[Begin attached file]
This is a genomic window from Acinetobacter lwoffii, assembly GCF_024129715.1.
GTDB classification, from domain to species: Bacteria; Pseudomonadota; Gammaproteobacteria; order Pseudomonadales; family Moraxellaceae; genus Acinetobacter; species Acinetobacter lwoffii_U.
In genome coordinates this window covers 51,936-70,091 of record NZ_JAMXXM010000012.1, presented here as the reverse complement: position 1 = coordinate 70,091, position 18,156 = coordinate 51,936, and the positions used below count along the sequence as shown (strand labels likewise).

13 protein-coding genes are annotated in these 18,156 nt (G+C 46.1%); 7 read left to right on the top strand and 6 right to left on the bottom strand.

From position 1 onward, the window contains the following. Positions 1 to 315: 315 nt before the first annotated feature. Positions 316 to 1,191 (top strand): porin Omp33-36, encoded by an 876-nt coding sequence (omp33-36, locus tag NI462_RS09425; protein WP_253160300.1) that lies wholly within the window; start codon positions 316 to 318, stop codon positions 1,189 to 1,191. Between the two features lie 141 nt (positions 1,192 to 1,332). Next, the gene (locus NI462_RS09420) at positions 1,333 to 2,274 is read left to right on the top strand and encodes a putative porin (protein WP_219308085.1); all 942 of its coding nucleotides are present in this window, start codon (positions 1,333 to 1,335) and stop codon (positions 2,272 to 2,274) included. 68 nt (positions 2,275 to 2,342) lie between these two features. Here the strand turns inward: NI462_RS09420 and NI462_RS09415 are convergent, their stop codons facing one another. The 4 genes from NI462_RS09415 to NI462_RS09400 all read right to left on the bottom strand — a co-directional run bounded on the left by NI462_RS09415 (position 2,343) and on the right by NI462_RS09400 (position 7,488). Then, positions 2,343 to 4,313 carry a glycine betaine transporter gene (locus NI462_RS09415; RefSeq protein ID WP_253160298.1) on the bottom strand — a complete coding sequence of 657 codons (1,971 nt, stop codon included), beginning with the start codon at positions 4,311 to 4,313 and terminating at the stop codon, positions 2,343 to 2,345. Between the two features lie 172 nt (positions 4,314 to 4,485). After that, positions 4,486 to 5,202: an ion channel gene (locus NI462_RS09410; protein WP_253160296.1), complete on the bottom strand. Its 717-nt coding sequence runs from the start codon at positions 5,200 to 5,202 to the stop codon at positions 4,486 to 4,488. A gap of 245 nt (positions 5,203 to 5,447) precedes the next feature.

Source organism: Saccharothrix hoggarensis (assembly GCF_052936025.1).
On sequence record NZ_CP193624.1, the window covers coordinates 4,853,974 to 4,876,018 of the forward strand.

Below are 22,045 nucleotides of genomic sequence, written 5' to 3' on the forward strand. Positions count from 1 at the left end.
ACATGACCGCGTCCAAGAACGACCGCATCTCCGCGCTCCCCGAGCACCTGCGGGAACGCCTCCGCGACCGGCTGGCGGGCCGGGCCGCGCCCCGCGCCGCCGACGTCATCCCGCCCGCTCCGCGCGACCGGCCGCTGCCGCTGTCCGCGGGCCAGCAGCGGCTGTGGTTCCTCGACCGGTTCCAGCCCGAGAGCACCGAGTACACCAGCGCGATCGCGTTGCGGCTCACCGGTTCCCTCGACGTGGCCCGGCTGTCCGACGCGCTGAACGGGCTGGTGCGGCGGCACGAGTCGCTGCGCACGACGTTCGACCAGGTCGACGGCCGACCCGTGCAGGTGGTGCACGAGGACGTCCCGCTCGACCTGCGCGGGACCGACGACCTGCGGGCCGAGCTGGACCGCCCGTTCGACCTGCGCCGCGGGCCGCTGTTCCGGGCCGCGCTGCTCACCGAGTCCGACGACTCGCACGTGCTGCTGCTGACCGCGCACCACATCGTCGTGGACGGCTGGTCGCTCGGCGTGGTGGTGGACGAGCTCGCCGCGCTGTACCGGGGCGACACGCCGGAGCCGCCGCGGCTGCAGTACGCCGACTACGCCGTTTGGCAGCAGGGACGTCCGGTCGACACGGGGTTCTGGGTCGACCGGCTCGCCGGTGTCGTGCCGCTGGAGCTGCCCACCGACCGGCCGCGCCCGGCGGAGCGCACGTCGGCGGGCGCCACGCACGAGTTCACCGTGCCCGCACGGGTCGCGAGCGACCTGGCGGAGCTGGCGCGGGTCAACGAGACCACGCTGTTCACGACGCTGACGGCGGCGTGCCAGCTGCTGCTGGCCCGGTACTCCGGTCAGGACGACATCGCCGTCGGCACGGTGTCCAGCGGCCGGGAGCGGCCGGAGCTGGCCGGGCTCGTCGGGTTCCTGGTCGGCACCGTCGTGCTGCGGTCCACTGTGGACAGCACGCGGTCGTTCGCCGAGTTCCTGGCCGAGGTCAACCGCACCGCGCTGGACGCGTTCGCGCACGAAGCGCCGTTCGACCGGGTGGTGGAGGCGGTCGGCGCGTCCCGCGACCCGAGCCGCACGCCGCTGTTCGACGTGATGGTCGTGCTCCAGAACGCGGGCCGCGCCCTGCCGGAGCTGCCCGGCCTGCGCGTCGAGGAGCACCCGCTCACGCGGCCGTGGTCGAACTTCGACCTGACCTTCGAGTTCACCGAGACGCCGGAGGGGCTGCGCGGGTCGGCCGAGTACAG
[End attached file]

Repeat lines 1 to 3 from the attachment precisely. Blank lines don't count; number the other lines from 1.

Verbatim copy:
This is a genomic window from Acinetobacter lwoffii, assembly GCF_024129715.1.
GTDB classification, from domain to species: Bacteria; Pseudomonadota; Gammaproteobacteria; order Pseudomonadales; family Moraxellaceae; genus Acinetobacter; species Acinetobacter lwoffii_U.
In genome coordinates this window covers 51,936-70,091 of record NZ_JAMXXM010000012.1, presented here as the reverse complement: position 1 = coordinate 70,091, position 18,156 = coordinate 51,936, and the positions used below count along the sequence as shown (strand labels likewise).